Telecom's hottest technology takes center stage today in Washington, as regulators consider boundaries that could shape a rapidly shifting landscape.
The subject is the much-ballyhooed voice-over-Internet protocol, or VoIP, communications standard. What's bringing the telecom referees into the huddle is the potentially huge growth of VoIP, and just how it should be policed.
This new Net calling technology has blurred the distinction between phone calls, which are heavily regulated, and Internet data, which aren't. The ensuing confusion and its potential resolution could monumentally recast the industry. The Federal Communications Commission will begin sorting it all out in a 9:30 a.m. EST meeting.
Simply stated, conventional phone calls are subject to a battery of federal regulations, tariffs and transportation charges as traffic crosses onto rivals' networks. Calling on the Net, by contrast, is largely unregulated and exempt from fees. Today, the problem for the FCC will be determining who gets charged and who rides for free.
Investors are particularly attuned to the debate over access fees or so-called intercarrier compensation, since about $15 billion in annual revenue hangs on the line. Any ruling that preserves VoIP's untouchable status is likely to trigger more investment and expansion in that part of the industry. Conversely, what's good for the upstarts will be seen as a blow to the Bells.
If companies can sell calling service and avoid paying access fees, it will likely speed up the already rapid revenue erosion trends at the old-line shops such as
But since nearly all voice traffic travels along a wide array of phone and Internet routes, it's not likely that any participant in the debate will emerge as a clear winner. And even if the Bells were granted reduced claims to access fees, their formidable army of lobbyists and lawyers will likely help them to hold their ground for years.
For starters, the FCC will likely tackle the simpler issues first.
First up is a petition by VoIP pioneer Jeff Pulver of
. He has petitioned the FCC to rule that his company's Net calling product, "free world dial-up," isn't a telecom service. Observers expect the commission to approve Pulver's plea since the VoIP calls, like those of other Net calling outfits such as closely held
, originate on broadband Internet connections.
"I think they'll be in favor of Pulver, since they probably see it as nonthreatening," says RHK analyst Ken Twist. "That should help open up the floodgates of investments for Vonage-type outfits."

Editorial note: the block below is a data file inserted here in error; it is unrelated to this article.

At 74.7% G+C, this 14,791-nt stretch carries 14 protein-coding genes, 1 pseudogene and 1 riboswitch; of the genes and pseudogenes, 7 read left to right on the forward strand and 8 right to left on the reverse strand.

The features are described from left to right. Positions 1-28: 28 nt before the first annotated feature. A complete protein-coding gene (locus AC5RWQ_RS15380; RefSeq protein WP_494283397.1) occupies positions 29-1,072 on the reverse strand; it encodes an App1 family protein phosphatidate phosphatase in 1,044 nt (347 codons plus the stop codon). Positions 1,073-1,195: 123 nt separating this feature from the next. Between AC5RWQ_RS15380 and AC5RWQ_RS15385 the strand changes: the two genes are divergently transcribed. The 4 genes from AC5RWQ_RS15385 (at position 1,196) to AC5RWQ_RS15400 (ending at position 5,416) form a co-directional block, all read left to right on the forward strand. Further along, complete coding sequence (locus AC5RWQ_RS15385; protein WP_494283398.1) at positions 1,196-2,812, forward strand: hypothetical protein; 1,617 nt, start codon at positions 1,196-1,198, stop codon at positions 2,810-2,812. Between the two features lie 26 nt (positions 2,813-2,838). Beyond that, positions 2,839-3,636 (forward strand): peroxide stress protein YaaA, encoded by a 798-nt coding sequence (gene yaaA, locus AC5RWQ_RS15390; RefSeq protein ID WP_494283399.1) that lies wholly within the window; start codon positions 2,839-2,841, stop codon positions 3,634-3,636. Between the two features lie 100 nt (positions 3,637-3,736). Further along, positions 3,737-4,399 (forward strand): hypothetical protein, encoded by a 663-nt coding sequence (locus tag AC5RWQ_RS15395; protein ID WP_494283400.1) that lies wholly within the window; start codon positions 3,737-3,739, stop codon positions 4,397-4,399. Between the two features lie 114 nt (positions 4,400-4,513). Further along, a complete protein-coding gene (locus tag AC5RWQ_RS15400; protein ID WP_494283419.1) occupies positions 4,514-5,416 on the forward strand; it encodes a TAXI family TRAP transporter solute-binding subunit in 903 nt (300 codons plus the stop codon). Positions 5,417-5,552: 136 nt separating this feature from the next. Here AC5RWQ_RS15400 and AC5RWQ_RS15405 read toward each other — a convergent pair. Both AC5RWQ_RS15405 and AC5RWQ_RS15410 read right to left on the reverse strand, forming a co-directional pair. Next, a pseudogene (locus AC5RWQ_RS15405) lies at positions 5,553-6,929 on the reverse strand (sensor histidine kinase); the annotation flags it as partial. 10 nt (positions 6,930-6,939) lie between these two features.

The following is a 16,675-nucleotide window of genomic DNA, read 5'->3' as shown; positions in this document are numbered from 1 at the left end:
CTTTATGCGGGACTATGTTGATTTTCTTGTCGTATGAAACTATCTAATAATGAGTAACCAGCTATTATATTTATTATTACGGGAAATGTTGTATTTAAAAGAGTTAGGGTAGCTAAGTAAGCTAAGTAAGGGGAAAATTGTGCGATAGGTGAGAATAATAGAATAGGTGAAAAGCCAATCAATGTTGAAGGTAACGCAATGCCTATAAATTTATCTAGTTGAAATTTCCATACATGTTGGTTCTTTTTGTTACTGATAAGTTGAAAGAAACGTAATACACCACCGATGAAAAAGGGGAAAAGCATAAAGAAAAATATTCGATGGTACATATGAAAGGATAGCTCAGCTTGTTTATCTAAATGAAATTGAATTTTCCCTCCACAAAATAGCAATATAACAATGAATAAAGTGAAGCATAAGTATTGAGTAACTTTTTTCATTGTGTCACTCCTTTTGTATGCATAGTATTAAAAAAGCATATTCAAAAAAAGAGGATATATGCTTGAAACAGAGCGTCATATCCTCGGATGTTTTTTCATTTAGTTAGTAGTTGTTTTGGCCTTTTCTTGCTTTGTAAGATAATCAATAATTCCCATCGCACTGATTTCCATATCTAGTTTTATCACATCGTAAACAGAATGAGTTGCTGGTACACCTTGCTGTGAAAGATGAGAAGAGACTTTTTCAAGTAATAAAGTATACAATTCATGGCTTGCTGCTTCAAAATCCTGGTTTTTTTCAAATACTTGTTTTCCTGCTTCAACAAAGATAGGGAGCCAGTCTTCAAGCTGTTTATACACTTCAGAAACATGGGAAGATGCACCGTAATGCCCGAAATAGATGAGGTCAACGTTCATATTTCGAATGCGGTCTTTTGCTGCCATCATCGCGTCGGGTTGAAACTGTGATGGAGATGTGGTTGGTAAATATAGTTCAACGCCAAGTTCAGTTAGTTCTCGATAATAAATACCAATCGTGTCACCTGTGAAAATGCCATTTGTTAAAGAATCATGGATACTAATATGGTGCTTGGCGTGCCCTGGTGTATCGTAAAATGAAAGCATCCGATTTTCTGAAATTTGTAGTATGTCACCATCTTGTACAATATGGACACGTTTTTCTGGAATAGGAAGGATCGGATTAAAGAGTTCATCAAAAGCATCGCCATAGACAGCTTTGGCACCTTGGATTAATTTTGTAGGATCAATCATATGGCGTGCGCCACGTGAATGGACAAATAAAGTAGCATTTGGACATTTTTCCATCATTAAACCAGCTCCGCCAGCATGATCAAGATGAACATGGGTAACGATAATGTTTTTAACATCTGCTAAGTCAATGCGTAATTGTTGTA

The harder task for the regulators will be addressing claims made by companies like AT&T. The big long-distance telcos assert that no fees are owed to other phone companies if their traffic moves to VoIP. AT&T's network, like that of nearly all big telcos, comprises a mixture of phone and Net gear, and traffic along some routes is converted to Internet protocol, then later converted back to standard voice transmission.
This gives the FCC the tall task of trying to determine when a conventional call is merely masquerading as a VoIP call, at a time when the big players are
shifting quickly away from standard phone equipment to so-called softswitches and Internet routers.
The compensation formulas are already extremely complicated, and what makes it even worse for regulators is that "it involves payments between competitors, who do not want to be making payments to each other," says telecom lawyer Paul Feldman with Fletcher Heald & Hildreth in Arlington, Va.
"All parties recognize the need to address the matter, and most of them believe that something must be done soon before events like VoIP overwhelm the system," says Feldman, whose clients are midsize telcos.
FCC Chairman Michael Powell has said that he hopes to finish the access charge ruling this year. But few industry watchers think the solution will make all the disparate parties happy. Feldman, for example, is looking for some sort of "phasing in, to prevent rate shock."
Others say that with nearly all the players in the industry shifting quickly to Internet technology, by the time the rules are finalized, the game will have changed entirely.
Said one investor, "The longer the FCC drags out the process, the more it will be decided by market forces."